NY Child Victims Act: Don’t Ignore Reinsurance Issues
New York’s Child Victims Act (CVA) – which opens a one-year window for sex abuse victims of any age to bring a lawsuit for abuse that occurred at any time – took effect on August 14, 2019. Just in the first day of its enactment, over 400 CVA cases were filed against individual perpetrators and the institutions allegedly responsible for the perpetrators’ conduct. Many more are expected to flood the New York courts. As your claims department begins to grapple with the various coverage issues arising out of this influx of suits, there are a number of critical reinsurance issues that your reinsurance team should consider.
- Accumulation: It is likely that many victims will bring claims against the same insured. Even if each individual victim is a separate occurrence during each policy period when abuse occurred, your treaty language may allow for the accumulation of these multiple occurrences. The potential to accumulate is a fact specific inquiry that should be undertaken as soon as possible so you do not jeopardize any of your potentially applicable reinsurance.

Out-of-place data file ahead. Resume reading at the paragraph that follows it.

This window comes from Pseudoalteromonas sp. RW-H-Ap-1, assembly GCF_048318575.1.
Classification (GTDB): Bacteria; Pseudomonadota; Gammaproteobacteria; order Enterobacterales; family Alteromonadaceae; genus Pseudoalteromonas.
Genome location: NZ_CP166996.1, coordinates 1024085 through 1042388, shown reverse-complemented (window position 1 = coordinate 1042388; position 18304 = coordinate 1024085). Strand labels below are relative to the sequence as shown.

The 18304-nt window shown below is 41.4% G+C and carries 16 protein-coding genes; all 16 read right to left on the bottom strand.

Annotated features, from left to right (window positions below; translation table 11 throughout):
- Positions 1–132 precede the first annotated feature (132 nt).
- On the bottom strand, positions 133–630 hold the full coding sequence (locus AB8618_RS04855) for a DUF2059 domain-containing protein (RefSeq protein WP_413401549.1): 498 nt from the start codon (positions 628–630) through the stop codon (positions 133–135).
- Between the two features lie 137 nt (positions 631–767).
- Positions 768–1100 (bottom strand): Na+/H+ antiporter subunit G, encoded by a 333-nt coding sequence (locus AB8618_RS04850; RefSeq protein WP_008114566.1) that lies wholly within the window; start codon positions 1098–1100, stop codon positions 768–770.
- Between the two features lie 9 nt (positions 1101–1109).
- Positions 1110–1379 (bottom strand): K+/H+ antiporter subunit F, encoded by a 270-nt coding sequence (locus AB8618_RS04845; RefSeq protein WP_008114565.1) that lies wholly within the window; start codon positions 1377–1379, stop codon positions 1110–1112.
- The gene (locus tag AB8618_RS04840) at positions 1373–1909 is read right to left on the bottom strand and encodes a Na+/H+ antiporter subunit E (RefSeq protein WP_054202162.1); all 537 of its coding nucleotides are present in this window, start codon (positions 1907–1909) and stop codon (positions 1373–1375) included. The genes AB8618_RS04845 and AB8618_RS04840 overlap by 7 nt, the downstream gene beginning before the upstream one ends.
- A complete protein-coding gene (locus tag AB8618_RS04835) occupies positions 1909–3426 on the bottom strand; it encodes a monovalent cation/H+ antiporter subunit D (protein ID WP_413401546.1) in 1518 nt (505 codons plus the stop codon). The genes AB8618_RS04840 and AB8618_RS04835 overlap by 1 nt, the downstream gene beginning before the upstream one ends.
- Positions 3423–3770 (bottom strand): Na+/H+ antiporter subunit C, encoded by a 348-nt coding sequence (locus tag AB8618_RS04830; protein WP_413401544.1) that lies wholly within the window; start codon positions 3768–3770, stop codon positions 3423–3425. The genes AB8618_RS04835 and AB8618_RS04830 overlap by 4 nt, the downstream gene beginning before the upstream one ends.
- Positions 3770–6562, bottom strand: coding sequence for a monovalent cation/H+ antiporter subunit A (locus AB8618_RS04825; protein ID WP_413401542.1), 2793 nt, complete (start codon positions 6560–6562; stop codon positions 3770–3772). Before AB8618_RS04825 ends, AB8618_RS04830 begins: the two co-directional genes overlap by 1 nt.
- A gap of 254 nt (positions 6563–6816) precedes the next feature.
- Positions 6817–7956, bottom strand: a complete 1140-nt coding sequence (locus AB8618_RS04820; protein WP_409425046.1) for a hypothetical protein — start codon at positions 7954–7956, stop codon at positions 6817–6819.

- Dates of Abuse: For many victims, the abuse occurred decades ago. Therefore, the complaint may not state the exact years of abuse, or the dates of abuse may change as discovery progresses. As these dates change, it is important to make sure the correct reinsurers receive notice and appropriate updates.
- Existence of Reinsurance: It is essential to understand your company’s reinsurance program during all relevant periods of coverage. Since the abuse could implicate policies issued decades ago, you may need to search through archived reinsurance files to determine what reinsurance is potentially available.
There are many other reinsurance issues that will arise as a result of these molestation claims that you will need to consider and the guidance of experienced reinsurance counsel is recommended as these claims progress.